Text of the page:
This may be the reason why chronic stress and negative experiences are harmful to the brain, because they damage or hinder the conversion of mitochondrial energy into energy.barking The frontal lobe DorsolateralIt is the part of the brain responsible for high-level cognitive tasks.

The researchers also looked at mitochondria in certain types of brain cells, and found that the associations between mitochondria and psychosocial factors were driven not by the brain’s neurons, but by its glial cells, which may perform more functions than those traditionally assumed to be “support.”

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Although the current study cannot determine whether the participants’ psychosocial experiences changed their brain mitochondria or whether innate or acquired mitochondrial conditions contributed to these experiences, other studies suggest that the relationship between mitochondria and promoting brain condition works in both directions. .

He says the evidence is very strong in animal studies PicardChronic stress affects mitochondrial energy conversion. And in people, a recent study he conducted Picard And his assistant Elissa Ebel In theUCSF She found the first evidence that mood can affect mitochondria in humans: In this study, positive mood predicted increased mitochondrial energy production. Gran However, in the participants’ blood cells in the following days to’Mitochondrial activity did not predict mood in the following days.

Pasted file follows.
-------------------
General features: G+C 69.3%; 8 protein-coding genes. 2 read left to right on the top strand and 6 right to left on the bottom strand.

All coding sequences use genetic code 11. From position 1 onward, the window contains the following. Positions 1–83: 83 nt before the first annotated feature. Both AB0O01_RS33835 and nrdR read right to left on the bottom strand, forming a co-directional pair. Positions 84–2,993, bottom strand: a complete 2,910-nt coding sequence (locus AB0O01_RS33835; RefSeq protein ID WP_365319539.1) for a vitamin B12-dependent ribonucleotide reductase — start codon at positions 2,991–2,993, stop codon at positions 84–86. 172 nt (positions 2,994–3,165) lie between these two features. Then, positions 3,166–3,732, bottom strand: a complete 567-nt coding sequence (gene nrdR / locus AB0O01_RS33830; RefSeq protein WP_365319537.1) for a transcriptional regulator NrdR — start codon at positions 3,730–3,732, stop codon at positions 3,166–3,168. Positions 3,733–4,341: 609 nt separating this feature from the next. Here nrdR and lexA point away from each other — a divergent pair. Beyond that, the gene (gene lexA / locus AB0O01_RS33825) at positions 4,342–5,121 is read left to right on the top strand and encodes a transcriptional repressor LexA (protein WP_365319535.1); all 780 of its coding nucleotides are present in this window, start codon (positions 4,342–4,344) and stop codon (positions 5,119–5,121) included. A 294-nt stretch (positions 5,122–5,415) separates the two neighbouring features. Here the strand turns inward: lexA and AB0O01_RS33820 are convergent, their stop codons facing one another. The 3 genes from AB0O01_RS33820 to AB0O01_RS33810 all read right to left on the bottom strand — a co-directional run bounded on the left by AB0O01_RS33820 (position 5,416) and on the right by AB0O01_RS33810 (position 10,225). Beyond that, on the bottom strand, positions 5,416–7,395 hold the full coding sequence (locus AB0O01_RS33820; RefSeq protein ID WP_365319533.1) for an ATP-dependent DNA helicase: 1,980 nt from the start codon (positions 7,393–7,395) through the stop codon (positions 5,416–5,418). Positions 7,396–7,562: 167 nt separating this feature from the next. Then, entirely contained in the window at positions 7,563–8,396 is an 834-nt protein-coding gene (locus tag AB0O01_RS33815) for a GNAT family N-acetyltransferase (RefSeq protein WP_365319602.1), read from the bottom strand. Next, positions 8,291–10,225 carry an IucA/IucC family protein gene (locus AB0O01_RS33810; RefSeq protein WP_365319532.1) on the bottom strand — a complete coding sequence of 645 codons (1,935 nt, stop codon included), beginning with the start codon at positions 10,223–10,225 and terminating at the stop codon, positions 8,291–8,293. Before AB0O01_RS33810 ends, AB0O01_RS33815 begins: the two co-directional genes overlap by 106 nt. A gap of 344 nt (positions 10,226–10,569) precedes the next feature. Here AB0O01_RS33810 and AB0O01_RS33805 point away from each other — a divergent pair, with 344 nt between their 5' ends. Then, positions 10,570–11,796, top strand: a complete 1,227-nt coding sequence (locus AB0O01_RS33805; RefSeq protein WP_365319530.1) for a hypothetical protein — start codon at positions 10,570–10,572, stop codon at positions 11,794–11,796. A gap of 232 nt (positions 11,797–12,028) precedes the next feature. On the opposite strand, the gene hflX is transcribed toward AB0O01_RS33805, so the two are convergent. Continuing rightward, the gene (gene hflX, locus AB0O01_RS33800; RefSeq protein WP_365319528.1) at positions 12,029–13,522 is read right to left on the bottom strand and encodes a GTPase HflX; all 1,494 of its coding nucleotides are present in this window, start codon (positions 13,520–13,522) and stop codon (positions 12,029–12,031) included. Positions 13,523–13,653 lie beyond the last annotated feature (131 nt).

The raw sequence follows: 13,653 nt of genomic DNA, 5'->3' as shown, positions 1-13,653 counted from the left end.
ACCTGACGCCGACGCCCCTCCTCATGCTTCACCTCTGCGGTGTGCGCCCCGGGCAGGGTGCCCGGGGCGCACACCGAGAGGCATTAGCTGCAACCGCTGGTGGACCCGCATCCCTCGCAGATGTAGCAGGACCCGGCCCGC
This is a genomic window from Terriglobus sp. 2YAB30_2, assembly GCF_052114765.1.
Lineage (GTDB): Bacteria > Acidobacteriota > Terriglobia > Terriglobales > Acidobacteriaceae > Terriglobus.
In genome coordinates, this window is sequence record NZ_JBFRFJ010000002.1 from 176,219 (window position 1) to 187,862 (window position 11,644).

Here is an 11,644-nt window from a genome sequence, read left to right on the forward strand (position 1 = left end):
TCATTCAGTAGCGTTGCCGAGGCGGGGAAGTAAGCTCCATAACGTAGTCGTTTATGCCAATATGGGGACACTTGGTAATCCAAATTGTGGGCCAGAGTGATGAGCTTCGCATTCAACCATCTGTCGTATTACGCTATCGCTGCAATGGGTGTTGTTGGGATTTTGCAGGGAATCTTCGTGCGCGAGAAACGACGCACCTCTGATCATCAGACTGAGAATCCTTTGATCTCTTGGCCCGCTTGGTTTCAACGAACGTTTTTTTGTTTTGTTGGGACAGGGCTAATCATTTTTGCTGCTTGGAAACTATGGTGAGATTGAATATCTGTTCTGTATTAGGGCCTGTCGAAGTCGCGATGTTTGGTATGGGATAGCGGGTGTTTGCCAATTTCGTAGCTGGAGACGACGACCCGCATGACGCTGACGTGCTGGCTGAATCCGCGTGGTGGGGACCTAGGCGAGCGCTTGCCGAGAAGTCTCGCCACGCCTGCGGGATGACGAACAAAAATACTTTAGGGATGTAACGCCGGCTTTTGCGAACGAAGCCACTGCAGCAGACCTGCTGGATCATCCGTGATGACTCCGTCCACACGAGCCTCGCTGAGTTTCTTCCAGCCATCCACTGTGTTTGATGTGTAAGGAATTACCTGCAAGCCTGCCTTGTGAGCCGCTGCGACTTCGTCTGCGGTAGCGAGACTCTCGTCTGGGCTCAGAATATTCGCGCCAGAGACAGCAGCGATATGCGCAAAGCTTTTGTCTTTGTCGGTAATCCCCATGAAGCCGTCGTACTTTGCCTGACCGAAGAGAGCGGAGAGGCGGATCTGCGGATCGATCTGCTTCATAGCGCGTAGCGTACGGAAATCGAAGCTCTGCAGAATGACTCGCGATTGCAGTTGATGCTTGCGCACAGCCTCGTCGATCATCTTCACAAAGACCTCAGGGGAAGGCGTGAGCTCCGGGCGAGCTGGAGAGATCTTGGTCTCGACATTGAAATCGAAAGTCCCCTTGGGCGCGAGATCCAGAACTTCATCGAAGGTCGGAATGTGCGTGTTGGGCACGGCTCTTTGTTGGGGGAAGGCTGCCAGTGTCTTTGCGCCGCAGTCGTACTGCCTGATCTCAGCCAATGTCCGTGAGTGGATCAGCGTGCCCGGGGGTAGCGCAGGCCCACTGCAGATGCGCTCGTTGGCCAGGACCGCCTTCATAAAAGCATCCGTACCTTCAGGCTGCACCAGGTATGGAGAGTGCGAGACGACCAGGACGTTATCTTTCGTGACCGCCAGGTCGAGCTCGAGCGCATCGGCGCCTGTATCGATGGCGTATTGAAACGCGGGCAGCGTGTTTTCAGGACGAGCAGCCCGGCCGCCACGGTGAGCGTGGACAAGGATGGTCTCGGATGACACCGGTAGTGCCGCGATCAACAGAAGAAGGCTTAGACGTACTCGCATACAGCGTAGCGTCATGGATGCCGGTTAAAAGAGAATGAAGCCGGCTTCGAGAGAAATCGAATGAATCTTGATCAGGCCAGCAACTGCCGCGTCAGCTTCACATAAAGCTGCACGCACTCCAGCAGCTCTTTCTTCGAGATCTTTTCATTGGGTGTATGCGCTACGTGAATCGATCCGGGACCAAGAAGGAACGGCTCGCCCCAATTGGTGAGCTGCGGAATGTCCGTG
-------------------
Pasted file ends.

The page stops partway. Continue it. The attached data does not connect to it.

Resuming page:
A growing group of He works In animals and humans it also indicates that themselves Mitochondria can change behavior. “These mechanisms can reinforce each other, to’Chronic stress can alter an individual’s mitochondrial biology in a way that subsequently affects their perception of social events, creating more stress. “The picture that emerges in the literature is that all of these pathways are interactive,” he adds. Trumpf.

Although the brain’s energy conversion mechanism was greater in participants with higher psychosocial scores, researchers do not yet know whether this leads to more energy conversion. Gran. Trumpf I Picard These studies are currently being conducted on hundreds of brains from the same groups of participants. The team is also exploring a way to measure the health of brain mitochondria, which could be used in doctors’ offices in the future.

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“Mitochondria are the source of health and life, but we have no ways to measure health, only disease. We need the science of health. We need evidence of how healthy and resilient a person is.” Picard.

“This will be clinically useful for monitoring changes in health before disease sets in, and could transform medical research by giving scientists something to point to over decades of accumulated protein deposits or other forms of protein.” Danny In the long term,” he says.